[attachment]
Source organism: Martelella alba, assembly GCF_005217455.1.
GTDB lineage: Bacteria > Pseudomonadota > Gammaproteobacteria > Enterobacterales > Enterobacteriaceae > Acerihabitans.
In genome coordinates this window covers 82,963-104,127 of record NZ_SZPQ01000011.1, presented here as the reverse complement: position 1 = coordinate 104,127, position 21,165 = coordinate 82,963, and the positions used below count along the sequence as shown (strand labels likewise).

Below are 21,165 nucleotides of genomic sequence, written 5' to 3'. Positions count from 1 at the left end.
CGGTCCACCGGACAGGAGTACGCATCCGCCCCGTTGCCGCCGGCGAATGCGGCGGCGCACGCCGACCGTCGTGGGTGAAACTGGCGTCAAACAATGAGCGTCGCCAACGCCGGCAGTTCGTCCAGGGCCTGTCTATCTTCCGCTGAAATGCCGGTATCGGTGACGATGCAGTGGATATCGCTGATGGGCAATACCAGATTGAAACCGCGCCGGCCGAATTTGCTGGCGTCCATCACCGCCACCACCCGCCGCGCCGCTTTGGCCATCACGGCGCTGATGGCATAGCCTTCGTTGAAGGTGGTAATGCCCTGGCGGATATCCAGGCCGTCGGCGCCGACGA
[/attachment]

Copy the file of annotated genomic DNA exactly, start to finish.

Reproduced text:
Source organism: Martelella alba, assembly GCF_005217455.1.
GTDB lineage: Bacteria > Pseudomonadota > Gammaproteobacteria > Enterobacterales > Enterobacteriaceae > Acerihabitans.
In genome coordinates this window covers 82,963-104,127 of record NZ_SZPQ01000011.1, presented here as the reverse complement: position 1 = coordinate 104,127, position 21,165 = coordinate 82,963, and the positions used below count along the sequence as shown (strand labels likewise).

Below are 21,165 nucleotides of genomic sequence, written 5' to 3'. Positions count from 1 at the left end.
CGGTCCACCGGACAGGAGTACGCATCCGCCCCGTTGCCGCCGGCGAATGCGGCGGCGCACGCCGACCGTCGTGGGTGAAACTGGCGTCAAACAATGAGCGTCGCCAACGCCGGCAGTTCGTCCAGGGCCTGTCTATCTTCCGCTGAAATGCCGGTATCGGTGACGATGCAGTGGATATCGCTGATGGGCAATACCAGATTGAAACCGCGCCGGCCGAATTTGCTGGCGTCCATCACCGCCACCACCCGCCGCGCCGCTTTGGCCATCACGGCGCTGATGGCATAGCCTTCGTTGAAGGTGGTAATGCCCTGGCGGATATCCAGGCCGTCGGCGCCGACGA